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Thursday, 25 November, 1999, 05:35 GMT
Secondary schools keep getting better
England's secondary school sector has again improved its performance this year, the annual school performance tables show.
The tables are here
Overall, 47.9% of 16-year-olds achieved five GCSEs at grades A* to C or the vocational equivalent, up from 46.3% last year.
Measured by the universities' admissions service points system, they averaged 18.2 points, up from 17.8 in 1998.
The results also expose the performance of local education authorities.
At GCSE level the tiny Isles of Scilly LEA had the best score for the fourth year running, although last year's achievement of its sole comprehensive in getting 66.7% of its pupils to at least five A* to C-grade passes appears to have been the sort of blip thrown up in the statistics. This year's group managed 61.3%, similar to 1996 and 1997.
In all, 56 of the 150 LEAs were better than the national average.
At the other end of the table, the City of Kingston upon Hull recorded the worst results at GCSE, with only 23.4% of pupils achieving five good passes.
Then, in ascending order, come Knowsley, Merseyside - which was the worst last year - the London boroughs of Islington and Hackney, and the City of Nottingham.
Of the 33 state schools which achieved a 100% record in the top GCSE grades, all are selective schools. Two of them have managed the top score for four years in a row: Chelmsford County High School for Girls in Essex and Newstead Wood School for Girls, Bromley.
It has improved its record from 76% four years ago, but its headteacher, Kevin Satchwell, has little time for the relentless political imperative to improve. He said teachers were "punch drunk" after nearly two decades of change.
"Government has shovelled change after change after change on to the teaching profession," he said.
"You can't argue with their motives. But maybe teachers need to be liberated and given their freedom back."
He and his board of governors have used the freedom inherent in their CTC status to change things - opting for a longer school day, performance-related pay, tight monitoring of pupils' progress against pre-determined targets and the close involvement of parents.
"Everyone wants to return to the days when there are people queueing up to become teachers," he said.
"That might happen if we liberated the profession - if we gave people the chance to make decisions by themselves."
Mr Satchwell said his pupils were not afraid of hard work.
"Young adults are very single-minded about what they want. Providing what is offered at school is of sufficiently high quality, you will win their commitment."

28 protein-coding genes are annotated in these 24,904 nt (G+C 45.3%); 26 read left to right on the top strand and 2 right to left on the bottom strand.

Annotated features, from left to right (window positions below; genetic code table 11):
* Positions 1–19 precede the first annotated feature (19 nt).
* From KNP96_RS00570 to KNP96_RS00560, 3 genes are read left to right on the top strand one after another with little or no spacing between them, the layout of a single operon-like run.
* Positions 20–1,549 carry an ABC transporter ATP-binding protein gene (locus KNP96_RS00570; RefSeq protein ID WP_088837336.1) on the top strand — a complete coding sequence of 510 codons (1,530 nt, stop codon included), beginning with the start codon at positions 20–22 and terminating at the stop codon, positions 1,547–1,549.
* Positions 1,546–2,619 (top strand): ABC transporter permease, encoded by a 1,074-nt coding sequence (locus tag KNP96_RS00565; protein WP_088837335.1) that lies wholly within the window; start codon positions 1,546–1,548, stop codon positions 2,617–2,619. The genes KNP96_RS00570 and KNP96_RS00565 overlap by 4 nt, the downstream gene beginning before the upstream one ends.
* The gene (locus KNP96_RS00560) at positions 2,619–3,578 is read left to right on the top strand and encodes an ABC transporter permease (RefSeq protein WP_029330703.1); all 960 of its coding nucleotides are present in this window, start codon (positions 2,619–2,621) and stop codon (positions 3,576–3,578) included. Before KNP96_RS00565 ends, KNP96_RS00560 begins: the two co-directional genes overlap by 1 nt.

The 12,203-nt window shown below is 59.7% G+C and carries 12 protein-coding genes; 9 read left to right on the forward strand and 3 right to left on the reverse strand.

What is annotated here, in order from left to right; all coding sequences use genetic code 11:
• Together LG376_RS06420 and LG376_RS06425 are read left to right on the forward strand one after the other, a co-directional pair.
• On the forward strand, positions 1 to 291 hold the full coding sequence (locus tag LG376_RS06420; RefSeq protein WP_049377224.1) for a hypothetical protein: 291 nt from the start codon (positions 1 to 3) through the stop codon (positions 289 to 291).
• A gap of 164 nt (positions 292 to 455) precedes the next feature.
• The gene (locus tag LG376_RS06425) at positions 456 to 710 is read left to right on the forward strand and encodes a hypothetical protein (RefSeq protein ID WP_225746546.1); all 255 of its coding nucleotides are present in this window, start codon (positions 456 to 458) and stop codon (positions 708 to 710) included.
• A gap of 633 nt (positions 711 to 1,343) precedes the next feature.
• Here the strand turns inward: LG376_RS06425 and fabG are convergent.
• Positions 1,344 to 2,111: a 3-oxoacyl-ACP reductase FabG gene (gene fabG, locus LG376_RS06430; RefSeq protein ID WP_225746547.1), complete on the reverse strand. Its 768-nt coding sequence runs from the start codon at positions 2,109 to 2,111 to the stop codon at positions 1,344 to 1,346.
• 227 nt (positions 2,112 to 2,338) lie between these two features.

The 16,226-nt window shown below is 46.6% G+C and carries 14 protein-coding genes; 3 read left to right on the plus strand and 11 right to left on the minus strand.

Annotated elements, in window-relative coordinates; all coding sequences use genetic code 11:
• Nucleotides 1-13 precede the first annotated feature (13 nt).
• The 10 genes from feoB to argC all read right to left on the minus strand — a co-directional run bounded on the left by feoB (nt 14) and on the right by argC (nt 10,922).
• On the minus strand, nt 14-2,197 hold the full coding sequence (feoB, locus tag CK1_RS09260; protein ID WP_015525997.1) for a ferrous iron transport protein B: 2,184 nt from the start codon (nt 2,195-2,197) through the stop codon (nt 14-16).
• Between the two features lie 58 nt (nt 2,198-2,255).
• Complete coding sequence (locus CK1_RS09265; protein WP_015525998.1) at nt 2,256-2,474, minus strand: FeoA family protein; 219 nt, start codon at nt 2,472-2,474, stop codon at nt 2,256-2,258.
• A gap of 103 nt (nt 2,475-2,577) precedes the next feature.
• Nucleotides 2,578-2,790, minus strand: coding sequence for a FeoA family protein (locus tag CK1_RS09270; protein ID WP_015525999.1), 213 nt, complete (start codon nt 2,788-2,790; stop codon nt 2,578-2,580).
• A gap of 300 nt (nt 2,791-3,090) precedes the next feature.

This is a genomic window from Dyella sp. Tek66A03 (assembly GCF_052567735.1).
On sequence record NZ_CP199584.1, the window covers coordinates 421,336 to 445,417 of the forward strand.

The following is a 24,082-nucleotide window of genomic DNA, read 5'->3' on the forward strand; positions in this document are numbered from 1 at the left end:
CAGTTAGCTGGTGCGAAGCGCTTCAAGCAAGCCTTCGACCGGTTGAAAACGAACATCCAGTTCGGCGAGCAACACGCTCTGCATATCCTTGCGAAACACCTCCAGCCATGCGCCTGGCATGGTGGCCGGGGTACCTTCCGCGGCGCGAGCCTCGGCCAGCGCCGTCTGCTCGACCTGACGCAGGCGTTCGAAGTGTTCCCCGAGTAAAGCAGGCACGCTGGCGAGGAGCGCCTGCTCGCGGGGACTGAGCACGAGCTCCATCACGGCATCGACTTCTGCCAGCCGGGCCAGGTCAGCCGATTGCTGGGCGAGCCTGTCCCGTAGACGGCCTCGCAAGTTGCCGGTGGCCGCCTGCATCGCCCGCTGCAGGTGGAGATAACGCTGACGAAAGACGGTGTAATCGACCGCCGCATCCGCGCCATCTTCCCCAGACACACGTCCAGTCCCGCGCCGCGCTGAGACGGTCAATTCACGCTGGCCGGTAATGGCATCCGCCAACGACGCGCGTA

At the other end of the scale, 21% of the 15-year-olds at Gillingham Community College in Kent did not get any GCSEs - and none of them got five good grades, marking the school out as the worst in the country by that indicator.
The local education authority, Medway, has earmarked it for closure, blaming the failure on "exceptional circumstances" - with 84% of the pupils on a special needs register.
The school has a low intake which has contributed to a budget deficit forecast to reach £810,000 by August 2001.
The school which achieved the biggest consistent improvement over four years was St Clement's High School in King's Lynn, Norfolk, where 58% of pupils got five good grades, up from 27% four years ago.
The headteacher, Richard Wealthall, said: "We have had international teaching experts come to work with staff.
"Every child has also had a personal tutor who is responsible for looking at their work and mentoring them."
Mr Wealthall said many of the school's problems were associated with its location.
"We are in a very rural area. Pupils' expectations are extremely low and they are looking for somebody to raise them," he said.
Last year's most improving school - Bacon's College in London - came 27th on the list this year, even though its results were better, with 54% of pupils getting five good grades, against 46% last year.
It slipped because its results in 1996 were much better than those in 1995, the comparison made last year.
At A-level, measured by the average points scored by those taking two or more A-levels or their vocational equivalent, the top school was the independent Twycross House School in Atherstone, Warwickshire - where fees are £4,945 a year. Its pupils averaged 38.9 points.
The best state school was the Colchester Royal Grammar School, where pupils achieved an average 34.6 points and the best non-selective state institution was the Hills Road Sixth Form College, Cambridge, where pupils achieved an average 28.2 points.
The best state comprehensive was Wootton Bassett School in Wiltshire, where pupils averaged 25.4 points.
Among LEAs, those doing best in terms of their schools' A-level performance are Bournemouth, where pupils averaged 21 points, followed by Trafford, North Yorkshire - and Sutton again.
When it comes to Advanced GNVQs - broadly equivalent to two A-levels - a selective independent, Ashville College in North Yorkshire, and a non-selective independent girls' school, Combe Bank School, Kent, come out top.
Next is the best comprehensive, The McAuley Catholic High School, Doncaster.
Links to other Education stories are at the foot of the page.
Links to more Education stories
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